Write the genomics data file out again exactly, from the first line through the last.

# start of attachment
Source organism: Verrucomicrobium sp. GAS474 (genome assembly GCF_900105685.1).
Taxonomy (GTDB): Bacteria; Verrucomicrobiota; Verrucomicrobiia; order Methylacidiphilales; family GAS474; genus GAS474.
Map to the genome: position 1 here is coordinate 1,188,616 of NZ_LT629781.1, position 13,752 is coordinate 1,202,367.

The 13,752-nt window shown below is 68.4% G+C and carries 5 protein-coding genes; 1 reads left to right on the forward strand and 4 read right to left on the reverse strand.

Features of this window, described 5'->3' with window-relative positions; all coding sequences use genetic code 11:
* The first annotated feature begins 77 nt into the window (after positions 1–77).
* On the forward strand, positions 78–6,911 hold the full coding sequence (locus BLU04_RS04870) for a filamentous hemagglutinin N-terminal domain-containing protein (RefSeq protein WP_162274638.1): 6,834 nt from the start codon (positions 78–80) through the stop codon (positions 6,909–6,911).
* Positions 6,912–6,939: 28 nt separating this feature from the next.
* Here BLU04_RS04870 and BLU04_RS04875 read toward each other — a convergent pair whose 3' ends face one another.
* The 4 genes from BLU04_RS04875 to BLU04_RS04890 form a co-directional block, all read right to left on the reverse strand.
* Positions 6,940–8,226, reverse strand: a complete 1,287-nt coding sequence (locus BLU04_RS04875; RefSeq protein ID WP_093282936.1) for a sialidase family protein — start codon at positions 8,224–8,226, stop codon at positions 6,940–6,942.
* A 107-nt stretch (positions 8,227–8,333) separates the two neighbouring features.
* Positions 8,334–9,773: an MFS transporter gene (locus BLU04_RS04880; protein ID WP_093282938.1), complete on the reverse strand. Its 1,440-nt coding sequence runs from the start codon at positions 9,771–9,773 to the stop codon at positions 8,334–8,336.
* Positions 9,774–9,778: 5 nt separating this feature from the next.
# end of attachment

Source organism: Verrucomicrobium sp. GAS474 (genome assembly GCF_900105685.1).
Taxonomy (GTDB): Bacteria; Verrucomicrobiota; Verrucomicrobiia; order Methylacidiphilales; family GAS474; genus GAS474.
Map to the genome: position 1 here is coordinate 1,188,616 of NZ_LT629781.1, position 13,752 is coordinate 1,202,367.

The 13,752-nt window shown below is 68.4% G+C and carries 5 protein-coding genes; 1 reads left to right on the forward strand and 4 read right to left on the reverse strand.

Features of this window, described 5'->3' with window-relative positions; all coding sequences use genetic code 11:
* The first annotated feature begins 77 nt into the window (after positions 1–77).
* On the forward strand, positions 78–6,911 hold the full coding sequence (locus BLU04_RS04870) for a filamentous hemagglutinin N-terminal domain-containing protein (RefSeq protein WP_162274638.1): 6,834 nt from the start codon (positions 78–80) through the stop codon (positions 6,909–6,911).
* Positions 6,912–6,939: 28 nt separating this feature from the next.
* Here BLU04_RS04870 and BLU04_RS04875 read toward each other — a convergent pair whose 3' ends face one another.
* The 4 genes from BLU04_RS04875 to BLU04_RS04890 form a co-directional block, all read right to left on the reverse strand.
* Positions 6,940–8,226, reverse strand: a complete 1,287-nt coding sequence (locus BLU04_RS04875; RefSeq protein ID WP_093282936.1) for a sialidase family protein — start codon at positions 8,224–8,226, stop codon at positions 6,940–6,942.
* A 107-nt stretch (positions 8,227–8,333) separates the two neighbouring features.
* Positions 8,334–9,773: an MFS transporter gene (locus BLU04_RS04880; protein ID WP_093282938.1), complete on the reverse strand. Its 1,440-nt coding sequence runs from the start codon at positions 9,771–9,773 to the stop codon at positions 8,334–8,336.
* Positions 9,774–9,778: 5 nt separating this feature from the next.